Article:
Returns non-zero if the object is an encryption cipher, or zero if the object is set up for decryption.

  printf("Direction: %s\n", ($cipher->is_encrypt() ? 'encrypt' : 'decrypt'));


Return the name of the encryption/decryption algorithm:

  printf("Symmetric Encryption Algorithm: %s\n", $cipher->name());


Returns a string representing the cipher block mode.

  printf("Cipher Block Mode: %s\n", $cipher->mode());


Return the size (in bytes) of the key for a given algorithm. This can be called either on an encryption context, or just by passing the name of an algorithm to the module directly:

  printf("Key size: %d\n", $cipher->key_size());


  printf("Key size: %d\n", Crypt::Nettle::Cipher->key_size('aes128'));


Return the block size (in bytes) of this encryption algorithm. This can be called either on an encryption context, or just by passing the name of an algorithm to the module directly:

  printf("Block size: %d\n", $cipher->block_size());


  printf("Block size: %d\n", Crypt::Nettle::Cipher->block_size('aes128'));


For algorithms with known weak keys (e.g. DES, ARCFOUR, and BLOWFISH) Crypt::Nettle::Cipher does not currently check for initialization with a weak key. It is recommended to use an algorithm like AES, which has no known weak keys at the time of this writing (March 2011).

It would be nice to buffer input for process() so that the user does not have to manage buffer sizes outside of Crypt::Nettle.

At the moment, $key and $iv probably need to be exactly the right size (key_size() and block_size(), respectively). Should we try to pad with zeros if the user passes the wrong size data?

It would be nice to be able to use a shorthand like 'aes' and have the module select the correct flavor of aes based on the length of the key argument.

Crypt::Nettle::Cipher has no other known bugs, mostly because no one has found them yet. Please write mail to the maintainer (dkg@fifthhorseman.net) with your contributions, comments, suggestions, bug reports or complaints.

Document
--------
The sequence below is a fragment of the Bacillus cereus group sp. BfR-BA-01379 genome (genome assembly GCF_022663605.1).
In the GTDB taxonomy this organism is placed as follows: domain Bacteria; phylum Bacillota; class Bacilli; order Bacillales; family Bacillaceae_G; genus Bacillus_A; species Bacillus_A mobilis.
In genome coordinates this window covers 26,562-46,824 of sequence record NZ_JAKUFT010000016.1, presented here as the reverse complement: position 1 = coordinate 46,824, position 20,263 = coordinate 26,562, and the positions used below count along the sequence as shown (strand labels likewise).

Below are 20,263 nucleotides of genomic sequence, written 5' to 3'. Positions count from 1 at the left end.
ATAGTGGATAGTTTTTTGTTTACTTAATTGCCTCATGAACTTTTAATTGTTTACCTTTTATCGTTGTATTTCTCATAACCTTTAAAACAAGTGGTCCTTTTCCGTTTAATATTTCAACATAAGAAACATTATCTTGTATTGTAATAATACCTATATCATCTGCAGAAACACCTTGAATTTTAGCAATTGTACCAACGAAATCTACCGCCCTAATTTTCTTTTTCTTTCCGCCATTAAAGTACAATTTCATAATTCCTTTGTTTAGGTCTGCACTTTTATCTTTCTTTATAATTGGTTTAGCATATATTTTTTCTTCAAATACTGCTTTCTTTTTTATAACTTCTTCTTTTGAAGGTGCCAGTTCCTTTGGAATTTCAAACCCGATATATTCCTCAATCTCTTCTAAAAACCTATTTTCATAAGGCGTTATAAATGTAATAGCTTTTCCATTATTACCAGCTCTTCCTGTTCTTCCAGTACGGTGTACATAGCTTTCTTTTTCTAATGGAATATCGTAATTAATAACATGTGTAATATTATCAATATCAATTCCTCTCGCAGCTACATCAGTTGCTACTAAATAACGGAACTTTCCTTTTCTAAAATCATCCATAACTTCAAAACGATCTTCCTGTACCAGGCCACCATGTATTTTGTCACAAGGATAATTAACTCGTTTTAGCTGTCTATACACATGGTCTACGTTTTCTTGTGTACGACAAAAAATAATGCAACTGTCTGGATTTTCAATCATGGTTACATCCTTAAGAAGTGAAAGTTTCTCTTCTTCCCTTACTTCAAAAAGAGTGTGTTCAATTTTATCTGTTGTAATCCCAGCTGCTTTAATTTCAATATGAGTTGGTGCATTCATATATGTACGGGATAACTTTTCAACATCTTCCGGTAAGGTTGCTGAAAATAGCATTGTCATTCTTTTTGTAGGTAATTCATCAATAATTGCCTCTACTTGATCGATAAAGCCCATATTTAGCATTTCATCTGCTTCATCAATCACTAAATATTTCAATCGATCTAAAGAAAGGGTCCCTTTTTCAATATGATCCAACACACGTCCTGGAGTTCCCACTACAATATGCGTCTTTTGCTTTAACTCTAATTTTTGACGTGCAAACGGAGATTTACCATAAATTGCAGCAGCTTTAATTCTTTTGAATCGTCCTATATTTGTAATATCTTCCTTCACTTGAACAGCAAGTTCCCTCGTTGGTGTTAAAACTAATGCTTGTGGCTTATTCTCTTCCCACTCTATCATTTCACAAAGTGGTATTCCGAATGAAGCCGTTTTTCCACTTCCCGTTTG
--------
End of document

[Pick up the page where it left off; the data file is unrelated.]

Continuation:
Daniel Kahn Gillmor <dkg@fifthhorseman.net>


Copyright © Daniel Kahn Gillmor

Crypt::Nettle is free software, you may redistribute it and/or modify it under the GPL version 2 or later (your choice). Please see the COPYING file for the full text of the GPL.


This module was initially inspired by the GCrypt.pm bindings made by Alessandro Ranellucci.


This software is provided by the copyright holders and contributors "as is" and any express or implied warranties, including, but not limited to, the implied warranties of merchantability and fitness for a particular purpose are disclaimed. In no event shall the contributors be liable for any direct, indirect, incidental, special, exemplary, or consequential damages (including, but not limited to, procurement of substitute goods or services; loss of use, data, or profits; or business interruption) however caused and on any theory of liability, whether in contract, strict liability, or tort (including negligence or otherwise) arising in any way out of the use of this software, even if advised of the possibility of such damage.

1 POD Error

The following errors were encountered while parsing the POD:

Around line 211:

Non-ASCII character seen before =encoding in '©'. Assuming UTF-8